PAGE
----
Adams: I love any chance to spread the word about the Abbey Tapes: The Exorcism album which came out last December. Phil's novel, December, was published in 1996 and had gone out of print despite being a sort of cult favorite among mystery and ghost story readers. As you may know, the novel includes bits of lyrics and song titles written by the characters Tom, Dave, Moira and Simon who recorded the infamous 'Black Album' tapes, able to melt stereo equipment and drive a listener to ruin. But Mansion House was publishing a new edition and Allan Watson and Phil Rickman, after the success of their Lol Robinson and Hazey Jane albums (music from the Merrily Watkins novels), decided to complete the Philosopher's Stone songs. You can read my article and see the album art and liner notes on my blog: http://brightjul.wordpress.com
The songs are just gorgeous and won't drive you crazy, I'm living proof. (Editor – Really? I’m not fooled for a moment) The album includes a sort of surprise ending, adding an uplifting last chapter to the novel. Allan recruited friends on many continents to contribute to the music, including musicians in the UK, Germany and the US. That's me on flute and Cheryl Reid singing on 'The Comb Song', Moira's tale of the discovery of her powers handed down to her from her Celtic and gypsy heritage. That song figures in Phil's books The Man in the Moss as well as in December.Phil’s page has a song clip http://www.philrickman.co.uk/pages/Shop.html and buying info.
So this December the audio book version is due from Isis Publishing, read by Sean Barrett! We're all excited about that because 6 tracks from the album will be included in the audio, possibly the first of its kind ever. There's a clip from the audio book here: http://soundcloud.com/ulverscroft/december-by-phil-rickman
McQuade: (listening to Moira Anderson on his Walkman) Finished yet? Good. Here in the west of Scotland, playing the flute is associated with dressing up in a stupid uniform, getting drunk and playing tunes that commemorate a dreary battle in Ireland where someone in a wig pranced around on a white horse. Probably far too hot in Tennessee for that sort of nonsense. So what other flutey projects are you involved in?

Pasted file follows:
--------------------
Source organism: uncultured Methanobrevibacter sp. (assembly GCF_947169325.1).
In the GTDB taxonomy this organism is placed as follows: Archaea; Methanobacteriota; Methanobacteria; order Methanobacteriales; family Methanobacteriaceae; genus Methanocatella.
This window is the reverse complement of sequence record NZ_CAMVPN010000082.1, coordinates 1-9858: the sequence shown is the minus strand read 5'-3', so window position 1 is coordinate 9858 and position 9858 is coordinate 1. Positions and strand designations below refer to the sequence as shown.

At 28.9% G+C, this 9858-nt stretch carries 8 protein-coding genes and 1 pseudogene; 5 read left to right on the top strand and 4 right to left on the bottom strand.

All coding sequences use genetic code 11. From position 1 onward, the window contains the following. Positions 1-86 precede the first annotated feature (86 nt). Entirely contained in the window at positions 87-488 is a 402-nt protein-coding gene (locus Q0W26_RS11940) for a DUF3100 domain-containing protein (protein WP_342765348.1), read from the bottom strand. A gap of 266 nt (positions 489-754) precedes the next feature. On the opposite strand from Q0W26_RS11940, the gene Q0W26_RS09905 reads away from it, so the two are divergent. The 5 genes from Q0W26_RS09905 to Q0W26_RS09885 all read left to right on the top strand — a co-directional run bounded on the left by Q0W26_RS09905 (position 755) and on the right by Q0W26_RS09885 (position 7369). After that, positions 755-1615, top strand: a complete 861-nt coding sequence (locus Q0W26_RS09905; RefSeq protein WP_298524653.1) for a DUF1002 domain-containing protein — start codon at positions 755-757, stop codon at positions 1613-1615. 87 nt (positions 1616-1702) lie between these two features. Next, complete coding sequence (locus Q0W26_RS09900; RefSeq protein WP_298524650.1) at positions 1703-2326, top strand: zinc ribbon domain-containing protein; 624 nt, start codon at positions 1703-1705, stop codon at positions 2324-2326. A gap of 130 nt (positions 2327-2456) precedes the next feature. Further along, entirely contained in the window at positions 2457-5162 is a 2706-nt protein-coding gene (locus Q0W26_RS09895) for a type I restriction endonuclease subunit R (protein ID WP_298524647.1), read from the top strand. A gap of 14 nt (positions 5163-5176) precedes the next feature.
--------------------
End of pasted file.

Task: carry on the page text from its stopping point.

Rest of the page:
Adams: Allan used a flute track in his beautiful song, 'Through a Whisky Glass Darkly' and I've sent him some tracks for some upcoming Candy Seance and Columbus Road cds he's doing, so I'm excited about that. It is a new experience for me just making something up because I'd always had the music to read. But I do play by ear so it is a lot of fun. Allan is great to encourage his friends in their creative endeavors (Editor - yes he is, isn't he). My dream is to play live at a Hazey Jane II event.
I also play in the jazz band at Tennessee Wesleyan College where I'm a librarian. We have about 8 students and 4 faculty members and we practice once a week and perform occasionally on and off campus. And I practice on my own, playing some exercises and classical stuff. You've got to learn that Mozart, Telemann, Debussy, and Bolling....
|The lovely Kenneth McKellar|
Adams:Hmmm since my interviewer is already on "the other side", I assume some of my supergroup can be as well, so I'll pick Richard Thompson, Nick Drake, Sandy Denny and Dave Swarbrick. Maybe you've met them, Strachan?
McQuade: Met them? Never even heard of them. What a waste of time that question was. Well, thank you for your time and trouble, madam. Despite some of your lacklustre answers I'd like to present you with this lawn mower to take home with you. I think there's possibly something is wrong with the motor as it hasn't worked for quite some time and was taking up room in my coal bunker. Well, that's put the Presidential election to bed. May the best man win (yawn).